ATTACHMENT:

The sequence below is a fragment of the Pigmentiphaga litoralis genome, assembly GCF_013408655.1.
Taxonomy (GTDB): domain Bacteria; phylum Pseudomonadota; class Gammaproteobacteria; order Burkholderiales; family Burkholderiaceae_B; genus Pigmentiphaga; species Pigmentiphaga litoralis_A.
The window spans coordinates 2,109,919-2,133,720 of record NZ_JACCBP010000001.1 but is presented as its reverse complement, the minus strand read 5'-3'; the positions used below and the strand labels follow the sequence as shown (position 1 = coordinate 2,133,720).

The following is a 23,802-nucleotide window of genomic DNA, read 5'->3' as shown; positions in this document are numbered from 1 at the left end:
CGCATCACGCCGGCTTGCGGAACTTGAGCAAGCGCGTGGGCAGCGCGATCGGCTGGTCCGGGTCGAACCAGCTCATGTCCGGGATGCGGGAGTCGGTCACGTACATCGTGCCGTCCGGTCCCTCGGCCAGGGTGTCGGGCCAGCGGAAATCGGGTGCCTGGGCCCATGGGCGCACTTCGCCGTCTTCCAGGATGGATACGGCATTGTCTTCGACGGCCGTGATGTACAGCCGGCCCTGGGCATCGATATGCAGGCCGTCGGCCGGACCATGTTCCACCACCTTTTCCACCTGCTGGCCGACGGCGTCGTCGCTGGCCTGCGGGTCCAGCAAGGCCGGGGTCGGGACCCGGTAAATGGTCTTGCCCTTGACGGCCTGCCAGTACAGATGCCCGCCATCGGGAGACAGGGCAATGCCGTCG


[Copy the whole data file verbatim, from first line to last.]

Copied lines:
The sequence below is a fragment of the Pigmentiphaga litoralis genome, assembly GCF_013408655.1.
Taxonomy (GTDB): domain Bacteria; phylum Pseudomonadota; class Gammaproteobacteria; order Burkholderiales; family Burkholderiaceae_B; genus Pigmentiphaga; species Pigmentiphaga litoralis_A.
The window spans coordinates 2,109,919-2,133,720 of record NZ_JACCBP010000001.1 but is presented as its reverse complement, the minus strand read 5'-3'; the positions used below and the strand labels follow the sequence as shown (position 1 = coordinate 2,133,720).

The following is a 23,802-nucleotide window of genomic DNA, read 5'->3' as shown; positions in this document are numbered from 1 at the left end:
CGCATCACGCCGGCTTGCGGAACTTGAGCAAGCGCGTGGGCAGCGCGATCGGCTGGTCCGGGTCGAACCAGCTCATGTCCGGGATGCGGGAGTCGGTCACGTACATCGTGCCGTCCGGTCCCTCGGCCAGGGTGTCGGGCCAGCGGAAATCGGGTGCCTGGGCCCATGGGCGCACTTCGCCGTCTTCCAGGATGGATACGGCATTGTCTTCGACGGCCGTGATGTACAGCCGGCCCTGGGCATCGATATGCAGGCCGTCGGCCGGACCATGTTCCACCACCTTTTCCACCTGCTGGCCGACGGCGTCGTCGCTGGCCTGCGGGTCCAGCAAGGCCGGGGTCGGGACCCGGTAAATGGTCTTGCCCTTGACGGCCTGCCAGTACAGATGCCCGCCATCGGGAGACAGGGCAATGCCGTCG